Gary Pilon, Plaintiff-appellant, v. Gary D. Maynard, Director of Corrections; Jerry Johnson,deputy Director of Corrections; James Saffle, Wardeno.s.p.; Bobby Boone, Deputy Warden O.s.p.; Doctor Marsh,doctor at O.s.p.; Roger Humphreys, Guard at O.s.p.,defendants-appellees, 978 F.2d 1267 (10th Cir. 1992)

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US Court of Appeals for the Tenth Circuit - 978 F.2d 1267 (10th Cir. 1992) Oct. 22, 1992

Before JOHN P. MOORE, TACHA and BRORBY, Circuit Judges.


TACHA, Circuit Judge.

After examining the briefs and appellate record, this panel has determined unanimously that oral argument would not materially assist the determination of this appeal. See Fed. R. App. P. 34(a); 10th Cir.R. 34.1.9. The case is therefore ordered submitted without oral argument.

Gary Pilon appeals a district court order granting summary judgment in favor of the defendants in his action for damages under 42 U.S.C. § 1983. Mr. Pilon argues that the district court erred in finding that the defense of qualified immunity applied to all the named defendants and in granting summary judgment. We agree that Pilon has failed to allege facts sufficient to support his constitutional claims, and therefore exercise jurisdiction under 28 U.S.C. § 1291 and affirm.

Pilon sued officials of the Oklahoma Department of Corrections alleging unlawful placement in segregation, denial of medical care, denial of access to the courts, deprivation of property, cruel and unusual punishment, and denial of equal protection. The magistrate judge found that the defendants were entitled to qualified immunity, and that their conduct was reasonable and did not violate Mr. Pilon's constitutional rights. The district court filed an order affirming and adopting the magistrate's Findings and Recommendations, and granting defendants' motion for summary judgment.

On appeal, Mr. Pilon argues that only one defendant, Roger Humphreys, raised the defense of qualified immunity, and that the other defendants failed to plead the defense. The record, however, reveals that all of the defendants raised the qualified immunity defense. Mr. Humphreys, who was named as a defendant for the first time in the Amended Complaint, raised it in the Motion for Summary Judgment filed June 20, 1991, and the remaining defendants raised it in the Supplemental Response filed March 8, 1991. The defendants adopted and reasserted both of these pleadings in their Response to Court's Order filed October 17, 1991.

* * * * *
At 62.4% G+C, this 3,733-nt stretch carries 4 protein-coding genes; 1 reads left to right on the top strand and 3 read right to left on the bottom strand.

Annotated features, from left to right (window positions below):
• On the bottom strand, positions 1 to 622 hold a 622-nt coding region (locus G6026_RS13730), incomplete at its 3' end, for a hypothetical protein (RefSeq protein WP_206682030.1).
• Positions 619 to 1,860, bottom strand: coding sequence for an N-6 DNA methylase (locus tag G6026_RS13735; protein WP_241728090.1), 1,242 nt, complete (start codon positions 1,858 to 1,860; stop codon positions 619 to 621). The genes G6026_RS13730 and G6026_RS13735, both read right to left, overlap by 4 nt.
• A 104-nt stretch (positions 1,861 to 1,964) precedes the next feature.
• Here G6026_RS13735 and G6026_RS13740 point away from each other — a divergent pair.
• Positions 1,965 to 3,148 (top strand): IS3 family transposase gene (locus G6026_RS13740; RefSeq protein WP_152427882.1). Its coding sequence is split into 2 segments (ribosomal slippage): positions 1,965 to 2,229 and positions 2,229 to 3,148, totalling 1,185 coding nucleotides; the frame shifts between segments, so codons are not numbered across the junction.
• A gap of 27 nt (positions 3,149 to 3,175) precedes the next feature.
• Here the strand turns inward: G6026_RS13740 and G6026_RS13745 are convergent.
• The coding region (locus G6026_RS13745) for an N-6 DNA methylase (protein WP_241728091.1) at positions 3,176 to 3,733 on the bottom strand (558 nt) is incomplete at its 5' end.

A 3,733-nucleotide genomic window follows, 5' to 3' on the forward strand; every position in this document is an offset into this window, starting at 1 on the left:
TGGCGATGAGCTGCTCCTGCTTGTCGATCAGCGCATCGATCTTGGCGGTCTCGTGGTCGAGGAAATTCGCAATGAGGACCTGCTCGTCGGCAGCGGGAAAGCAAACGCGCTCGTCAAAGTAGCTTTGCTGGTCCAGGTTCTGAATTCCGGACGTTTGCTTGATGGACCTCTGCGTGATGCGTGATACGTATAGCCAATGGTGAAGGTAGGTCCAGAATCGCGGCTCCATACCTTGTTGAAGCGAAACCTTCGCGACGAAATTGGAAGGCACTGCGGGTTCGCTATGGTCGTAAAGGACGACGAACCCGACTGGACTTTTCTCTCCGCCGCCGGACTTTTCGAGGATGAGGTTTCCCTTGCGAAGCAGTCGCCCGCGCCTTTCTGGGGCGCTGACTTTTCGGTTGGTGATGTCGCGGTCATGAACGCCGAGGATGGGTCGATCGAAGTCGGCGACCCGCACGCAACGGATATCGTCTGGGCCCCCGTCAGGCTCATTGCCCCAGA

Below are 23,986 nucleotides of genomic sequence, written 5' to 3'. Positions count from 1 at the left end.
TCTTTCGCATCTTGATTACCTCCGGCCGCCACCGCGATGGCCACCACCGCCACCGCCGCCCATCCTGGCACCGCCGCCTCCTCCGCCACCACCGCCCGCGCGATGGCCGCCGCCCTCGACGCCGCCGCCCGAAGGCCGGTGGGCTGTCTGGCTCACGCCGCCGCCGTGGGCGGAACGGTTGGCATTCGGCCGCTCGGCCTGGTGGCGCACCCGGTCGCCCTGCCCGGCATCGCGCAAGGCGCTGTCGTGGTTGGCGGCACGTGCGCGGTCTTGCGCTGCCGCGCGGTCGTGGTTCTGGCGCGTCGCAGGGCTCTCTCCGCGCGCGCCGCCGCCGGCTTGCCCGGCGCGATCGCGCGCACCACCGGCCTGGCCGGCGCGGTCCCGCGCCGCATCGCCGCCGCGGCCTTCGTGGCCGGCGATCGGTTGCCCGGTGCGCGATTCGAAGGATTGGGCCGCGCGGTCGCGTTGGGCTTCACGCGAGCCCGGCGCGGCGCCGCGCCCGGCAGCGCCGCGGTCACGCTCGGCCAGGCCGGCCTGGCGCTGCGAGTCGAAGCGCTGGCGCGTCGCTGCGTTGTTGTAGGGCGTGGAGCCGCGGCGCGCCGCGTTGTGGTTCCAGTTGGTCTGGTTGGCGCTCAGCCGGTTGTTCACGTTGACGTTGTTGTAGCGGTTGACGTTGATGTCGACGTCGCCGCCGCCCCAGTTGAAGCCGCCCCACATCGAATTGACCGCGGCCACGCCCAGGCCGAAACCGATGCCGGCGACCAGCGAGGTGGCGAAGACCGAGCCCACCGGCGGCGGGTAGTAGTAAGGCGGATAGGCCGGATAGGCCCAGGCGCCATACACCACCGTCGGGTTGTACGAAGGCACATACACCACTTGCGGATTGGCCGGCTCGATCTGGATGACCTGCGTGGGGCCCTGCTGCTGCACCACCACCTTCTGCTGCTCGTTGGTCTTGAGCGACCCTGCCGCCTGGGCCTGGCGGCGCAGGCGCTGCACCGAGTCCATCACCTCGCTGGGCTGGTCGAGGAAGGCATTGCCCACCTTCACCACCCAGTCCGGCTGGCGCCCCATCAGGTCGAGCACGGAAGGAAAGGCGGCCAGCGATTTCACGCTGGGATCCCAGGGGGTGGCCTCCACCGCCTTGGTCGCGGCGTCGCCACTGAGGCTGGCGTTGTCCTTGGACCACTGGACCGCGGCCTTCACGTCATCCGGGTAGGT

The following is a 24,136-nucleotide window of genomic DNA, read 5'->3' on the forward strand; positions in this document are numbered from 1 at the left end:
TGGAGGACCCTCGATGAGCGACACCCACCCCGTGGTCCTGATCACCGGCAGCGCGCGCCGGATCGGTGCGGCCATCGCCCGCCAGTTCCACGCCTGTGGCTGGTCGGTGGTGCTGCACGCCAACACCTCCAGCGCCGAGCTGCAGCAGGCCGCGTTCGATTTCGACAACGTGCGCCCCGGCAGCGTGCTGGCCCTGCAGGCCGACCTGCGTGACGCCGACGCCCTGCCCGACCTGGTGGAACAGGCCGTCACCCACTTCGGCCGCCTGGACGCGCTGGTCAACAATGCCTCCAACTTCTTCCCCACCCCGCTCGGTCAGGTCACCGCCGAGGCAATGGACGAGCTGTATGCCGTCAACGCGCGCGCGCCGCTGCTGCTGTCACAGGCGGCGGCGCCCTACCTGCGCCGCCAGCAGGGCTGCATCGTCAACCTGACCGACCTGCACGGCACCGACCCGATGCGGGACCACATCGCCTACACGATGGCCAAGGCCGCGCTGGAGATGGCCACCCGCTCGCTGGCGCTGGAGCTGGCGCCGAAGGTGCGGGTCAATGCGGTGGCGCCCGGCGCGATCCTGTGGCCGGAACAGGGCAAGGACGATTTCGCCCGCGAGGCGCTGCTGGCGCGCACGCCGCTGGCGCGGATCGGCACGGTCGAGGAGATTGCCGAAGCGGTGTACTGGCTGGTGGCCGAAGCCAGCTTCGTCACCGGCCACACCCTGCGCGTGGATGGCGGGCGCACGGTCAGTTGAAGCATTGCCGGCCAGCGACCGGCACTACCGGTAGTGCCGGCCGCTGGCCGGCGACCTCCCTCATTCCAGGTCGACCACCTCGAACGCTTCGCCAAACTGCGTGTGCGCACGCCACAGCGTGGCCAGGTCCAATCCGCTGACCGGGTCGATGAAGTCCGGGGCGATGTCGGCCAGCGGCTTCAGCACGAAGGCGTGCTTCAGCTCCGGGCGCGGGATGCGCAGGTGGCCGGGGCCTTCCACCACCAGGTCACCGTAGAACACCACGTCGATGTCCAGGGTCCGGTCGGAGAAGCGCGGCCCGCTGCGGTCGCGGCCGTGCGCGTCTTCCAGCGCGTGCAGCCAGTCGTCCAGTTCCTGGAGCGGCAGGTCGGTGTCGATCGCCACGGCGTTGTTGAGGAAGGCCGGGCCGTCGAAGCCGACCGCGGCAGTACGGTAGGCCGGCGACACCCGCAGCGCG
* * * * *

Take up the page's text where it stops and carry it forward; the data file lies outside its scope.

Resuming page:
The claim of qualified immunity is a question of law which we review de novo. Pueblo Neighborhood Health Ctrs., Inc. v. Losavio, 847 F.2d 642, 646 (10th Cir. 1988). We also review the grant of summary judgment de novo. Applied Genetics Int'l, Inc. v. First Affiliated Sec., Inc., 912 F.2d 1238, 1241 (10th Cir. 1990). When the defense of qualified immunity applies, however, our analysis for reviewing a grant of summary judgment differs from that typically used. Patrick v. Miller, 953 F.2d 1240, 1243 (10th Cir. 1992). Once the defendant asserts a qualified immunity defense, the plaintiff must, with sufficient particularity, "come forward with facts or allegations sufficient to show both that the defendant's alleged conduct violated the law and that the law was clearly established when the alleged violation occurred." Losavio, 847 F.2d at 646.

Our threshold inquiry, then, is to determine whether Mr. Pilon has asserted facts and allegations sufficient to establish that the defendants have violated his constitutional rights at all. Siegert v. Gilley, 111 S. Ct. 1789, 1793 (1991). After carefully reviewing the record, we conclude that the evidence averred by Mr. Pilon fails to establish the constitutional violations alleged. Accordingly, we AFFIRM the district court's grant of summary judgment. The mandate shall issue forthwith.


This order and judgment has no precedential value and shall not be cited, or used by any court within the Tenth Circuit, except for purposes of establishing the doctrines of the law of the case, res judicata, or collateral estoppel. 10th Cir.R. 36.3